Palmetto City Commission: Brian Williams
The city of Palmetto continues a remarkable string of civic improvements and economic development gains over the past few years, and the trend shows no signs of slowing.
As a city commissioner since 1992, Brian Williams seeks to continue serving Ward 3. He has played a role in the city's resurgence. And with the implementation of a new downtown core development plan after four years of work, this comprehensive strategy holds greater promise for the city. Commissioners deserve credit for pressing ahead with a more aggressive agenda than in the past.
Florida governor: Rick Scott
The debates between current Gov. Rick Scott and past Gov. Charlie Crist have captured the sour atmosphere surrounding Florida's gubernatorial contest. Civility has been a stranger in the candidates' campaigns. This has become a case of which candidate carries the least amount of political baggage. Both have flaws, as borne out by polling data that shows deep voter dissatisfaction with both Scott and Crist.
Scott, a Republican and a political novice four years ago, captured the Governor's Mansion by investing $75 million of his own money into an anti-Obamacare and anti-immigration reform campaign that saturated the airwaves. To his credit, he's become more moderate in his policies.
The self-proclaimed jobs governor, Scott may be best known for his dedication to the recruitment of out-of-state corporations -- a relentless pursuit. He's also been successful in increasing tourism.
Agriculture Commissioner: Adam Putnam
After two terms in the Florida House and 10 years in Congress, Adam Putnam became agriculture commissioner in 2011. The Republican hails from a family-operated citrus growing business. With such a strong political and agricultural background, he has served Florida well over the past four years.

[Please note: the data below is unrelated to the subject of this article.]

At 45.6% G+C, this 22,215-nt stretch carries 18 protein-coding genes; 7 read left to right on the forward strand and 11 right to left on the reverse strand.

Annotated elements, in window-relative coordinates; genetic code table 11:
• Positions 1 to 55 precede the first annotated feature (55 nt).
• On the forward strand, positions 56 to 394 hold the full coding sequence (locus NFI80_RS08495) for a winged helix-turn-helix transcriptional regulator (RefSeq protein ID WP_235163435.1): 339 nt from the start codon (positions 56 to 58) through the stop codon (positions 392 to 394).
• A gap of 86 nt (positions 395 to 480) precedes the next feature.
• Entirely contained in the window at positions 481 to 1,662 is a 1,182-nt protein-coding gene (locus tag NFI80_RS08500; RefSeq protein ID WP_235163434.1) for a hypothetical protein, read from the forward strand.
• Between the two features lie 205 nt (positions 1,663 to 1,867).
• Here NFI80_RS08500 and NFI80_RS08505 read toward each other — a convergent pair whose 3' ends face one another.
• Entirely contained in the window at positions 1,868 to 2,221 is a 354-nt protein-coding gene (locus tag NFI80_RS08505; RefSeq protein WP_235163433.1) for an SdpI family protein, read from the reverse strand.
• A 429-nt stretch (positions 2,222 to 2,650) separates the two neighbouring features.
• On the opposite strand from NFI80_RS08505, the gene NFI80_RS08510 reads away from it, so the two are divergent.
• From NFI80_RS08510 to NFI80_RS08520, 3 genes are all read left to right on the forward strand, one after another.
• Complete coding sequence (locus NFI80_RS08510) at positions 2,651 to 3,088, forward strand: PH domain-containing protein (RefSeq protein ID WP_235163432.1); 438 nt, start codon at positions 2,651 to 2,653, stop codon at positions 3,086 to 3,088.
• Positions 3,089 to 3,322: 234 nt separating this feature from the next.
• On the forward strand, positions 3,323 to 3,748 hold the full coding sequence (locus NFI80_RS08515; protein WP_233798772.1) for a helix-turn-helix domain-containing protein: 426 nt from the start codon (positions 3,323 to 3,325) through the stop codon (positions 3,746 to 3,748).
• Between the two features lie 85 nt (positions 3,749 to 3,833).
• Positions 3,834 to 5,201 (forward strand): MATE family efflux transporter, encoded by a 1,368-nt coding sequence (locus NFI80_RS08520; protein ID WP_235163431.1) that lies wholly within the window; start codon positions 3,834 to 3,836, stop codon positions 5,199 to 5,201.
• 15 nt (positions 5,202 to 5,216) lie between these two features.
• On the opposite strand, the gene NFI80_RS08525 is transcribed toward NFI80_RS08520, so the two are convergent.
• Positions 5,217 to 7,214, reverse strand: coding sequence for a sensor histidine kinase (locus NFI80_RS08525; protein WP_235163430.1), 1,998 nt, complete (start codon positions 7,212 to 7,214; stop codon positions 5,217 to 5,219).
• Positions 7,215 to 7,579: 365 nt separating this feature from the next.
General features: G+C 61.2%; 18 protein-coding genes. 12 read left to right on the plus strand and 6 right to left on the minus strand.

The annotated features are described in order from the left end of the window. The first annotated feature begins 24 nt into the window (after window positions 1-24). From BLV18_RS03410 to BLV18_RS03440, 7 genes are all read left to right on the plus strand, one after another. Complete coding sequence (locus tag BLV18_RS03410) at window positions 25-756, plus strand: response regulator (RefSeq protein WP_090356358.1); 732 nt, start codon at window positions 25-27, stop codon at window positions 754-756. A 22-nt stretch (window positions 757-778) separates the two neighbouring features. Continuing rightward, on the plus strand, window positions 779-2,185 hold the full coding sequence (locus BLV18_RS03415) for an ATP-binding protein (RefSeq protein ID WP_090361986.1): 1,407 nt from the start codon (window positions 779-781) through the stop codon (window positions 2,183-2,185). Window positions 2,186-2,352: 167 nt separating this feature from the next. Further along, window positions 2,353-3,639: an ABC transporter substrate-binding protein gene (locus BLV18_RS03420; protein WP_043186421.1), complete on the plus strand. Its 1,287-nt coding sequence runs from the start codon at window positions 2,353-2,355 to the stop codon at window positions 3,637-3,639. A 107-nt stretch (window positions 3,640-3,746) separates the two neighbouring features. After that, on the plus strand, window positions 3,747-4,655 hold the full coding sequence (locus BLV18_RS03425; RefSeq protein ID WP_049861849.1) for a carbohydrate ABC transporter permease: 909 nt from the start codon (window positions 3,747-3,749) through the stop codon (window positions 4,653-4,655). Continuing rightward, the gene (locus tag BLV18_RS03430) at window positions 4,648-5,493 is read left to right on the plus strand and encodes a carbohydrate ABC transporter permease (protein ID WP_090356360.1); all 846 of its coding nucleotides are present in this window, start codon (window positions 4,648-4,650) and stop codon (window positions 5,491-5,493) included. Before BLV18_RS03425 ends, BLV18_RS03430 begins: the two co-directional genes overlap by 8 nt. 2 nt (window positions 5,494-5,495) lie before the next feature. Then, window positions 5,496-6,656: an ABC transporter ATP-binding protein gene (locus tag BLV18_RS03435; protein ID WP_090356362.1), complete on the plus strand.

One of Putnam's priorities is increasing economic opportunities and prosperity. During his term, exports of Florida agricultural products have grown by almost $1 billion, a 30 percent increase, with around 25,000 new jobs being created.
State Attorney General: George Sheldon
A former state legislator, assistant attorney general and secretary of the Department of Children and Family Services, George Sheldon's resume features deep and successful experience in public office. He pledges to be the people's lawyer, eschewing the partisanship that the current attorney general, Pam Bondi, has pursued in several high-profile legal cases.
Sheldon is a staunch supporter of open government -- in contrast to the Scott administration's lip service to transparency.
Sheldon vows to be an aggressive consumer advocate, most importantly by challenging utility company rate filings that come before the Public Service Commission. Sheldon would resume tough enforcement of laws against predatory lending, deceptive business practices and antitrust transgression -- which, he says, have declined since 2011.
Chief Financial Officer: Jeff Atwater
During his first term as Florida's CFO, Jeff Atwater successfully pursued greater transparency in the state budget and state contracting. By launching a website that outlines thousands of those contracts, the former state Senate president allowed Floridians to hold legislators accountable since more than two-thirds of the state budget consists of contracts with private vendors.
In addition, Atwater created a training program for state contract managers so those documents contain clearer language for the protection of taxpayers.
With oversight on state investments. Atwater created a committee to limit risk and grow interest income, earning a return of $1.2 billion since 2011.
His vigilant pursuit of all manner of policies that protect consumers and ensure the wise use of taxpayer money has proven successful, too.